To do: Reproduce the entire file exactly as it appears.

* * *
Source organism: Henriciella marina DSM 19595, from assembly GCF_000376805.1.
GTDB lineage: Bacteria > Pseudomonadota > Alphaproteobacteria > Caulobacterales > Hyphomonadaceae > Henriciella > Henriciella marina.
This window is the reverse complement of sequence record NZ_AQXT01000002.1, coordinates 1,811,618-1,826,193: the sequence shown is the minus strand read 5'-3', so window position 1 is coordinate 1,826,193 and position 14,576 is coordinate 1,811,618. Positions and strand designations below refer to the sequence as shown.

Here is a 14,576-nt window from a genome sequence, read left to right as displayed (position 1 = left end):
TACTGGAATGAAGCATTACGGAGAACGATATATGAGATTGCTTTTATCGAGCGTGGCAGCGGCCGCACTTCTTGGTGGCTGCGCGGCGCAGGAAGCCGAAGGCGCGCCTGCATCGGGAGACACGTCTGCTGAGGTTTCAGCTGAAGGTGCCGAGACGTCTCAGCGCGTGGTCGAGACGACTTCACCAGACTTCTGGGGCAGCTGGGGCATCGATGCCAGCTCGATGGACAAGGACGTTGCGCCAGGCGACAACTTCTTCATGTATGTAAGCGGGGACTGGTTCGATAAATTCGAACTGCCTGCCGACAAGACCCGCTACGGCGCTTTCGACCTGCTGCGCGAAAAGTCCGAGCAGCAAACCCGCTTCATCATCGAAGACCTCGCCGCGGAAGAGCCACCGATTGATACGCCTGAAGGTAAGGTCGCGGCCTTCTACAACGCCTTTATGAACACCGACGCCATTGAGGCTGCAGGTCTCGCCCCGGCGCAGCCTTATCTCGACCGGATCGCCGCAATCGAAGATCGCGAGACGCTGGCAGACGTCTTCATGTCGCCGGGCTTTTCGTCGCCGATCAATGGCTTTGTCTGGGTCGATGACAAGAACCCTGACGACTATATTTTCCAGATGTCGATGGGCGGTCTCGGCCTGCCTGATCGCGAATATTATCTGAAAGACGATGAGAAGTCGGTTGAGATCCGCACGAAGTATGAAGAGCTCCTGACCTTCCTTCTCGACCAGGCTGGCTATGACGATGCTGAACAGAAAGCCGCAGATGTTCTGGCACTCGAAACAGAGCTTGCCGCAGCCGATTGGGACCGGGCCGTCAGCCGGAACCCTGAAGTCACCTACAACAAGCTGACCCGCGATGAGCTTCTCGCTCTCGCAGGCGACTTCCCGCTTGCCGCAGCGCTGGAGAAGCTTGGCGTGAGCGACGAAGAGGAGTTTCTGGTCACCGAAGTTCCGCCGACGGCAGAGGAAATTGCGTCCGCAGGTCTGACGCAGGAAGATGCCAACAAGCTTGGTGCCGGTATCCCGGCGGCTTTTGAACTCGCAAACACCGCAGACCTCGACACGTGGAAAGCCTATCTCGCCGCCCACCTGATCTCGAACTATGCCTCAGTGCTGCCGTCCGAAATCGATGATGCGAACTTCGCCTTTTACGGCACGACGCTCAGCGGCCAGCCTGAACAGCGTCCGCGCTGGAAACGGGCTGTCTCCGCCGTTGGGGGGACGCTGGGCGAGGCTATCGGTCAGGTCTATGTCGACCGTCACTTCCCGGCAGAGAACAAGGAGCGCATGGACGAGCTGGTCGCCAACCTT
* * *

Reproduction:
Source organism: Henriciella marina DSM 19595, from assembly GCF_000376805.1.
GTDB lineage: Bacteria > Pseudomonadota > Alphaproteobacteria > Caulobacterales > Hyphomonadaceae > Henriciella > Henriciella marina.
This window is the reverse complement of sequence record NZ_AQXT01000002.1, coordinates 1,811,618-1,826,193: the sequence shown is the minus strand read 5'-3', so window position 1 is coordinate 1,826,193 and position 14,576 is coordinate 1,811,618. Positions and strand designations below refer to the sequence as shown.

Here is a 14,576-nt window from a genome sequence, read left to right as displayed (position 1 = left end):
TACTGGAATGAAGCATTACGGAGAACGATATATGAGATTGCTTTTATCGAGCGTGGCAGCGGCCGCACTTCTTGGTGGCTGCGCGGCGCAGGAAGCCGAAGGCGCGCCTGCATCGGGAGACACGTCTGCTGAGGTTTCAGCTGAAGGTGCCGAGACGTCTCAGCGCGTGGTCGAGACGACTTCACCAGACTTCTGGGGCAGCTGGGGCATCGATGCCAGCTCGATGGACAAGGACGTTGCGCCAGGCGACAACTTCTTCATGTATGTAAGCGGGGACTGGTTCGATAAATTCGAACTGCCTGCCGACAAGACCCGCTACGGCGCTTTCGACCTGCTGCGCGAAAAGTCCGAGCAGCAAACCCGCTTCATCATCGAAGACCTCGCCGCGGAAGAGCCACCGATTGATACGCCTGAAGGTAAGGTCGCGGCCTTCTACAACGCCTTTATGAACACCGACGCCATTGAGGCTGCAGGTCTCGCCCCGGCGCAGCCTTATCTCGACCGGATCGCCGCAATCGAAGATCGCGAGACGCTGGCAGACGTCTTCATGTCGCCGGGCTTTTCGTCGCCGATCAATGGCTTTGTCTGGGTCGATGACAAGAACCCTGACGACTATATTTTCCAGATGTCGATGGGCGGTCTCGGCCTGCCTGATCGCGAATATTATCTGAAAGACGATGAGAAGTCGGTTGAGATCCGCACGAAGTATGAAGAGCTCCTGACCTTCCTTCTCGACCAGGCTGGCTATGACGATGCTGAACAGAAAGCCGCAGATGTTCTGGCACTCGAAACAGAGCTTGCCGCAGCCGATTGGGACCGGGCCGTCAGCCGGAACCCTGAAGTCACCTACAACAAGCTGACCCGCGATGAGCTTCTCGCTCTCGCAGGCGACTTCCCGCTTGCCGCAGCGCTGGAGAAGCTTGGCGTGAGCGACGAAGAGGAGTTTCTGGTCACCGAAGTTCCGCCGACGGCAGAGGAAATTGCGTCCGCAGGTCTGACGCAGGAAGATGCCAACAAGCTTGGTGCCGGTATCCCGGCGGCTTTTGAACTCGCAAACACCGCAGACCTCGACACGTGGAAAGCCTATCTCGCCGCCCACCTGATCTCGAACTATGCCTCAGTGCTGCCGTCCGAAATCGATGATGCGAACTTCGCCTTTTACGGCACGACGCTCAGCGGCCAGCCTGAACAGCGTCCGCGCTGGAAACGGGCTGTCTCCGCCGTTGGGGGGACGCTGGGCGAGGCTATCGGTCAGGTCTATGTCGACCGTCACTTCCCGGCAGAGAACAAGGAGCGCATGGACGAGCTGGTCGCCAACCTT